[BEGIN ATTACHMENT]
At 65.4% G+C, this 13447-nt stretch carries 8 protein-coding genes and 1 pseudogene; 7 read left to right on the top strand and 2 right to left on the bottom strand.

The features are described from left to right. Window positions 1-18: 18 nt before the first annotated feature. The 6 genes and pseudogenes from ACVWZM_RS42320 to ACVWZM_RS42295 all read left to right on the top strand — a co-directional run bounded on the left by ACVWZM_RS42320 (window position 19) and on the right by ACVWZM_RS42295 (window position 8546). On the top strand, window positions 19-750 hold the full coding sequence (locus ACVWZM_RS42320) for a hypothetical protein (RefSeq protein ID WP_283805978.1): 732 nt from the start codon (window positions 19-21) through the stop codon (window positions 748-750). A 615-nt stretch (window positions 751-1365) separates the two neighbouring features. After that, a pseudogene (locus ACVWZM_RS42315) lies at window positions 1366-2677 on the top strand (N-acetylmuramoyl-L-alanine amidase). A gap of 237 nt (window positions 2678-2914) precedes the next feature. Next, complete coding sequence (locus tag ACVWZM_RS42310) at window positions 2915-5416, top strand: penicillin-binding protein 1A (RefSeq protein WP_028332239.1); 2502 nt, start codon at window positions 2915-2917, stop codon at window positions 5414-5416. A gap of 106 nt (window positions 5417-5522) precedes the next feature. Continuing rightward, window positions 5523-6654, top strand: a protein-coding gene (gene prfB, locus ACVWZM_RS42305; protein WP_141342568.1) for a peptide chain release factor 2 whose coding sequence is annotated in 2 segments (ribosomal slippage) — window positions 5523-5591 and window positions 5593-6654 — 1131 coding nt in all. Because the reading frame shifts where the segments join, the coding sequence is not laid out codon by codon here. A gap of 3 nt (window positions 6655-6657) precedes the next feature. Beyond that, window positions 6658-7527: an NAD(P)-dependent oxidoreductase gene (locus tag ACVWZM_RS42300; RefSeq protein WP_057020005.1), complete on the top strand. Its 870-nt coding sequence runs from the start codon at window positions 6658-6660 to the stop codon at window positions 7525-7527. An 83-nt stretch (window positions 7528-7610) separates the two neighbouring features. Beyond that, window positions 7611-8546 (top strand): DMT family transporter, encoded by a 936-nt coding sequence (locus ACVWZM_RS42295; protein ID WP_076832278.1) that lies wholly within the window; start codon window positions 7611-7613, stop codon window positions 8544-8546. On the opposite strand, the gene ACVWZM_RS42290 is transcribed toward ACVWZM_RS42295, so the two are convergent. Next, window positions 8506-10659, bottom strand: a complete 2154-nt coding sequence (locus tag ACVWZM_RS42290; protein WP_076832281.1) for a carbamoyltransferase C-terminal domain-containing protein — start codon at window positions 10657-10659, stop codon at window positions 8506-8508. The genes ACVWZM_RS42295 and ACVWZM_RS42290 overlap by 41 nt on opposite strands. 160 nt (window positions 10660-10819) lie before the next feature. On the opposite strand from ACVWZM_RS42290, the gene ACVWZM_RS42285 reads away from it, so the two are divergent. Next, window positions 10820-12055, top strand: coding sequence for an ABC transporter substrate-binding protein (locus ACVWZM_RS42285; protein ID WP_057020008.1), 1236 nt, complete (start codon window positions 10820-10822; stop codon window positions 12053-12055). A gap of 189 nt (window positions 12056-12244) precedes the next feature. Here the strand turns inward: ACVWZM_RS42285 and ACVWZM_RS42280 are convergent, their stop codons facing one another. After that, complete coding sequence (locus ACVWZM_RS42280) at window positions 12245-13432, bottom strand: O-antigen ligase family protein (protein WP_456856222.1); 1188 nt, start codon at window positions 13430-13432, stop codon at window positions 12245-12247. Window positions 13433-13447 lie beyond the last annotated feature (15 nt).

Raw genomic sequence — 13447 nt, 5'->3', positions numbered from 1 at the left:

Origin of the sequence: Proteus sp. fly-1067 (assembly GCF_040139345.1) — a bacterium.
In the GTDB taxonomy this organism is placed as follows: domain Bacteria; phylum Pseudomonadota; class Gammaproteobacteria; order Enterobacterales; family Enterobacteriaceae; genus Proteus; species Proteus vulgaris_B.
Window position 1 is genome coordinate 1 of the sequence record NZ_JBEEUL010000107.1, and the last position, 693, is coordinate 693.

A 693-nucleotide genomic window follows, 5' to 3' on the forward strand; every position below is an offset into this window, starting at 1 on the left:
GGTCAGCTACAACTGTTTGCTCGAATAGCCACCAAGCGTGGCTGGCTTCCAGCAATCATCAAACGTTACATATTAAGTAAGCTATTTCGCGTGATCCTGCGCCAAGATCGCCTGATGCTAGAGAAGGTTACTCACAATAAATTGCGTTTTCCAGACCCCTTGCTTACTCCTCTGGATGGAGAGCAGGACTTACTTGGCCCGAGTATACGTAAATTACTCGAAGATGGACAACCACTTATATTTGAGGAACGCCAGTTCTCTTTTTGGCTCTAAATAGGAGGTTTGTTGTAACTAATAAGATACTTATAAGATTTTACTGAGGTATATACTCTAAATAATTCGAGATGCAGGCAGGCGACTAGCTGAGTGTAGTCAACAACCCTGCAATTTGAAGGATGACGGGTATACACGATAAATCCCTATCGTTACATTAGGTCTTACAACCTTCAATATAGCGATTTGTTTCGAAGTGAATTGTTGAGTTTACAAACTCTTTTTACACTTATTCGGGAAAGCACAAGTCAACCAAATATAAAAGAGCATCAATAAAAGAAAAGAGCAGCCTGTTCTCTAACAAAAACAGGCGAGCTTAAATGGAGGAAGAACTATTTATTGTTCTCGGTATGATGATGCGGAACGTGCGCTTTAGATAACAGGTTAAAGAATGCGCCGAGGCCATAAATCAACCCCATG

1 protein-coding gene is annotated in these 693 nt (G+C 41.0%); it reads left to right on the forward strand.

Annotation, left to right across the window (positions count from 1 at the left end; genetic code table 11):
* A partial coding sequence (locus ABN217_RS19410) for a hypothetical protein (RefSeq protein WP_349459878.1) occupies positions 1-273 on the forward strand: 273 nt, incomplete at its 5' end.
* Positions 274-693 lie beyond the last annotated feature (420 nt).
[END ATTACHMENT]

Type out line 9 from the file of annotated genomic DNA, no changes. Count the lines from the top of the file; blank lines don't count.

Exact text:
1 protein-coding gene is annotated in these 693 nt (G+C 41.0%); it reads left to right on the forward strand.